Memorial Day: Who paid for your liberty?

Jim Blasingame

Reasonable people disagree on the exact origins of what is now called Memorial Day. But most accept that credit for first placing flowers on the graves of fallen American soldiers is owed to “women of the South” who originated the practice during and following the Civil War.

And then, on May 5, 1868, no doubt moved by the initiative of those ladies, General John A. Logan, National Commander of the Army of the Republic, made such recognition official with General Order No. 11. His decree read, in part, “… the 30th day of May, 1868 is designated for the purpose of strewing with flowers or otherwise decorating the graves of comrades who died in defense of their country.” And whereby “… posts and comrades will in their own way arrange such fitting services and testimonials of respect as circumstances may permit.”

It took 103 years for Congress to make “Decoration Day” a national holiday. Turns out it was handy to blend it into the 1971 Uniform Monday Holiday Act. And in addition to renaming it “Memorial Day,” as the law’s title proscribed, it would thereafter be celebrated each year on “the last Monday in May.”

But as is now in abundant evidence, the American spirit isn’t bound by laws – it inspires them. And just as the sweet spirit of those southern ladies inspired General Logan, today it moves us to extend our national gratitude all the way back to when America issued its first call to arms – before it was a country with a professional army.

That call went to the militia, which was identified as “all able-bodied men.” Calling themselves the “Minutemen,” because they could be ready to fight on a minute’s notice, they were primarily shopkeepers, craftsmen, farmers, etc. Today, we call them small business owners and employees. You know. Regular folks.

From as far away as Scotland, the spirit of America’s Minutemen was impressive. Writing about the colonies’ quest for independence from England in his seminal work The Wealth of Nations (1776), Adam Smith predicted America would prevail against the king thanks to its militia, which “turns from its primary citizen character into a standing army.”  Regular folks demonstrating something new.

Apparently, there was a very compelling intangible spirit rising up in those “primary citizens” who were willing to fight, even to the death. But what gave rise to this new spirit? Was it freedom? Perhaps. But freedom wasn’t new – it’s found all over the world.

The Founders knew what compelled this spirit. It was their New World word representing an ideal they infused into essentially every document, speech and action. That ideal was – and still is – liberty.

Freedom is from God. Liberty is a contract Americans give to each other, both explicitly and implicitly.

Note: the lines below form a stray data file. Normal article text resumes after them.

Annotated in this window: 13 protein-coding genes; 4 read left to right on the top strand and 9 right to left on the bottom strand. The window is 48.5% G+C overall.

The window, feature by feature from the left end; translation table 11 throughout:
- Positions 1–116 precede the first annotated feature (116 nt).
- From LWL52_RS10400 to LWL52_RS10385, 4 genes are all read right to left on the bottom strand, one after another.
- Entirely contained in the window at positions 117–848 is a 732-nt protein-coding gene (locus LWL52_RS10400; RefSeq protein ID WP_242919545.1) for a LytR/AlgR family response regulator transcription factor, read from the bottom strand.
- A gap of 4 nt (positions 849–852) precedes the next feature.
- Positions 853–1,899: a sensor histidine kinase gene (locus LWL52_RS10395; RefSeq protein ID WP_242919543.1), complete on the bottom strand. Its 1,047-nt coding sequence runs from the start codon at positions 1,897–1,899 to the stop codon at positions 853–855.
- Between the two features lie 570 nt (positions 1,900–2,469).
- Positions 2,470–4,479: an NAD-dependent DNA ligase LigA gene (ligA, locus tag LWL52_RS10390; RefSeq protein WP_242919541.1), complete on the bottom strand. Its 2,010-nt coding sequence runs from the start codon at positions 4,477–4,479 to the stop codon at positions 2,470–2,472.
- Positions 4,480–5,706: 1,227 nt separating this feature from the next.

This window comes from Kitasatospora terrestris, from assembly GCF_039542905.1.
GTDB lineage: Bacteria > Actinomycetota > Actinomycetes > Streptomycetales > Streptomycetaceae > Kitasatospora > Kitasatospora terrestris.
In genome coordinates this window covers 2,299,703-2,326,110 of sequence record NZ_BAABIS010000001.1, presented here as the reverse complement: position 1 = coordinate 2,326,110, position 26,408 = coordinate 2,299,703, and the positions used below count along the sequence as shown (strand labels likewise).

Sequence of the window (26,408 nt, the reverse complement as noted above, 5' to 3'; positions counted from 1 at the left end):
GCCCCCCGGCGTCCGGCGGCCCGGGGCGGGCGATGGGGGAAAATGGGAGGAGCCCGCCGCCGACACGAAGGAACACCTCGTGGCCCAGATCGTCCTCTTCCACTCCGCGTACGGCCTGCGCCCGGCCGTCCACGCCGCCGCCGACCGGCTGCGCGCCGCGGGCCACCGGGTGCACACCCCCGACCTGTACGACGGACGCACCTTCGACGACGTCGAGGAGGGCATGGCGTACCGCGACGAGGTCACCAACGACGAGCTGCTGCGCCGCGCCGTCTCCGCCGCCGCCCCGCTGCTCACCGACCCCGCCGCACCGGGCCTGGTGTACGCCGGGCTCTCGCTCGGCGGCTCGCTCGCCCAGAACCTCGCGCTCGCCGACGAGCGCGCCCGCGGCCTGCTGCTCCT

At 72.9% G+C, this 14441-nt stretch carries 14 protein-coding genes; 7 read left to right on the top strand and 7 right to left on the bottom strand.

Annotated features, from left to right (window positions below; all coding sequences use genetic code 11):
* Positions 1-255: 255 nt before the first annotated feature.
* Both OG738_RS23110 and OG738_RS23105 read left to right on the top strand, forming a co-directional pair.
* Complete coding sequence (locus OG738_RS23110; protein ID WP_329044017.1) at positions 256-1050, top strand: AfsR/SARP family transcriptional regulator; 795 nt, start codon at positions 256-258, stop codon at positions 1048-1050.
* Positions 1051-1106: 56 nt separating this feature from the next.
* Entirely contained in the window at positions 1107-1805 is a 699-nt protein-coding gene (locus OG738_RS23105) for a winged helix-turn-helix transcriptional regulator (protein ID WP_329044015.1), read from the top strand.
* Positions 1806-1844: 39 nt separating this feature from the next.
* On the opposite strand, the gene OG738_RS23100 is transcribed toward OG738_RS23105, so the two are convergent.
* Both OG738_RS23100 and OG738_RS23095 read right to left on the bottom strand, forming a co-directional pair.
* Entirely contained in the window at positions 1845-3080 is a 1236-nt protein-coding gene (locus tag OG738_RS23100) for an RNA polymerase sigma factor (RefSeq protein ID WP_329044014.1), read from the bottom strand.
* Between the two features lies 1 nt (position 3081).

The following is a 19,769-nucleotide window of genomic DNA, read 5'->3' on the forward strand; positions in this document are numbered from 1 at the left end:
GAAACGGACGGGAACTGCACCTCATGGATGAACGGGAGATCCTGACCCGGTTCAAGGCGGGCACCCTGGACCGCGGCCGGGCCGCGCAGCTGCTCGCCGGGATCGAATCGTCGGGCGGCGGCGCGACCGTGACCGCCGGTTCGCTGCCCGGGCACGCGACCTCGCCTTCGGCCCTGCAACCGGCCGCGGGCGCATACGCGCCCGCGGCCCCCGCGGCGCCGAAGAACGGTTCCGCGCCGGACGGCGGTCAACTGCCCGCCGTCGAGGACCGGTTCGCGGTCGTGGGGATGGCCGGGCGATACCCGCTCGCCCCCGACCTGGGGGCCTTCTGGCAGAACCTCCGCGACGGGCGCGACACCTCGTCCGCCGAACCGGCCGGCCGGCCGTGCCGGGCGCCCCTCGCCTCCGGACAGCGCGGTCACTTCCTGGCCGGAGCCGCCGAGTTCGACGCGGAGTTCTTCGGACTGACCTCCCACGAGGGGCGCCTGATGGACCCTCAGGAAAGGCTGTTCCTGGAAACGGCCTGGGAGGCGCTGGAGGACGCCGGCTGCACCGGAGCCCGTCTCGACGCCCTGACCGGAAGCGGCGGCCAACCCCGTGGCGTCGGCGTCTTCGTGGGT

American liberty manifested explicitly in the secular red letters of our beloved and immortal U.S. Constitution (1789). Superseding the Articles of Confederation on the way to becoming our national North Star, The Constitution guaranteed to all Americans specific rights so precious that a dozen American generations of regular folks have been inspired to defend it – with their lives.

For over 250 years, millions of Americans have been called to risk their lives to stand up liberty. And post-Revolution, they’ve raised their right hand and sworn an oath to “… support and defend the Constitution of the United States,” and to defend the liberty of all Americans “… against all enemies, foreign and domestic.” To defend you and me.

And this contract of liberty has been implicitly codified with the blood of those whom we honor today: 1,284,447 of the best of us, killed in action, since 1775. Let’s say that number out loud: one million two hundred eighty four thousand four hundred and forty seven regular folks who stood up in the face of danger and said: “Take me. I’ll go.”

This weekend, like most American holidays, amidst picnics and other gatherings, we’ll partake of the unspoken expectation of safety and rights as citizens. But this particular holiday is dedicated to honor those who made all of that possible.

Those who died while standing a post in harm’s way, to defend and preserve our precious contract of liberty.

Those who felt the American spirit rise up in them to such an extreme level of sacrifice that people they never knew became their beneficiaries.

Those who, as Lincoln so ably prayed in his immortal Gettysburg Address, “…poured out their last full measure of devotion” on behalf of a grateful nation.

Write this on a rock ... Memorial Day in America is about something so precious that, for many – the best of us – it was worth everything. Liberty.

Jim Blasingame is the author of The 3rd Ingredient, the Journey of Analog Ethics into the World of Digital Fear and Greed.

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